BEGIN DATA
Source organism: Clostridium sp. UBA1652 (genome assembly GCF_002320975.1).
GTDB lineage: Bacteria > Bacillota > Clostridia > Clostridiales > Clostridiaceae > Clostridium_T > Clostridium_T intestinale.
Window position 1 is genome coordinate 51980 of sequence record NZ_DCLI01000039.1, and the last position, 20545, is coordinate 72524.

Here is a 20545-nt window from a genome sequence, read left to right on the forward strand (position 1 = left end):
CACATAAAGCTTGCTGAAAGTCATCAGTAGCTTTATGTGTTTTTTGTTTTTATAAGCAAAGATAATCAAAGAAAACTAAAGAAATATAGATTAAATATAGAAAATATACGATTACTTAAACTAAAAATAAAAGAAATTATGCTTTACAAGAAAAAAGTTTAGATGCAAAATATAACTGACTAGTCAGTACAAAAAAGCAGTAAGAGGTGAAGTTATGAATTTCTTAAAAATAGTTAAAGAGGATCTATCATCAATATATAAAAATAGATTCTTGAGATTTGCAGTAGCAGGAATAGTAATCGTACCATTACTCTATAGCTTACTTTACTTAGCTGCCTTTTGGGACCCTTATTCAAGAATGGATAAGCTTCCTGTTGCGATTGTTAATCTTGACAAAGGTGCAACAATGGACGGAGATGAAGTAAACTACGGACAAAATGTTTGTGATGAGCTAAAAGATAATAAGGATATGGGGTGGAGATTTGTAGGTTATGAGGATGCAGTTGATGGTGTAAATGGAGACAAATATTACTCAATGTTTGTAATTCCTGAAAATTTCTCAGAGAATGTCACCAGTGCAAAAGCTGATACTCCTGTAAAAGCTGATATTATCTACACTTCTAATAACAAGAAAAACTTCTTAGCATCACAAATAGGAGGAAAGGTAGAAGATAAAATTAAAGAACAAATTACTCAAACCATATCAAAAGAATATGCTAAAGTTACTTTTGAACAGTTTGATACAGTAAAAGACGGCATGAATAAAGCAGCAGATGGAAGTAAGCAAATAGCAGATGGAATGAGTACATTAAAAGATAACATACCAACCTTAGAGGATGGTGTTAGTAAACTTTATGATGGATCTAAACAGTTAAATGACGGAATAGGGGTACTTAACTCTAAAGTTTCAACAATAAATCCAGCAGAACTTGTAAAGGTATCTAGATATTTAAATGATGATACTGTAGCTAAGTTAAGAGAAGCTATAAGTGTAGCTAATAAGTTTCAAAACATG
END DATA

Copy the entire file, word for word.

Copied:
Source organism: Clostridium sp. UBA1652 (genome assembly GCF_002320975.1).
GTDB lineage: Bacteria > Bacillota > Clostridia > Clostridiales > Clostridiaceae > Clostridium_T > Clostridium_T intestinale.
Window position 1 is genome coordinate 51980 of sequence record NZ_DCLI01000039.1, and the last position, 20545, is coordinate 72524.

Here is a 20545-nt window from a genome sequence, read left to right on the forward strand (position 1 = left end):
CACATAAAGCTTGCTGAAAGTCATCAGTAGCTTTATGTGTTTTTTGTTTTTATAAGCAAAGATAATCAAAGAAAACTAAAGAAATATAGATTAAATATAGAAAATATACGATTACTTAAACTAAAAATAAAAGAAATTATGCTTTACAAGAAAAAAGTTTAGATGCAAAATATAACTGACTAGTCAGTACAAAAAAGCAGTAAGAGGTGAAGTTATGAATTTCTTAAAAATAGTTAAAGAGGATCTATCATCAATATATAAAAATAGATTCTTGAGATTTGCAGTAGCAGGAATAGTAATCGTACCATTACTCTATAGCTTACTTTACTTAGCTGCCTTTTGGGACCCTTATTCAAGAATGGATAAGCTTCCTGTTGCGATTGTTAATCTTGACAAAGGTGCAACAATGGACGGAGATGAAGTAAACTACGGACAAAATGTTTGTGATGAGCTAAAAGATAATAAGGATATGGGGTGGAGATTTGTAGGTTATGAGGATGCAGTTGATGGTGTAAATGGAGACAAATATTACTCAATGTTTGTAATTCCTGAAAATTTCTCAGAGAATGTCACCAGTGCAAAAGCTGATACTCCTGTAAAAGCTGATATTATCTACACTTCTAATAACAAGAAAAACTTCTTAGCATCACAAATAGGAGGAAAGGTAGAAGATAAAATTAAAGAACAAATTACTCAAACCATATCAAAAGAATATGCTAAAGTTACTTTTGAACAGTTTGATACAGTAAAAGACGGCATGAATAAAGCAGCAGATGGAAGTAAGCAAATAGCAGATGGAATGAGTACATTAAAAGATAACATACCAACCTTAGAGGATGGTGTTAGTAAACTTTATGATGGATCTAAACAGTTAAATGACGGAATAGGGGTACTTAACTCTAAAGTTTCAACAATAAATCCAGCAGAACTTGTAAAGGTATCTAGATATTTAAATGATGATACTGTAGCTAAGTTAAGAGAAGCTATAAGTGTAGCTAATAAGTTTCAAAACATG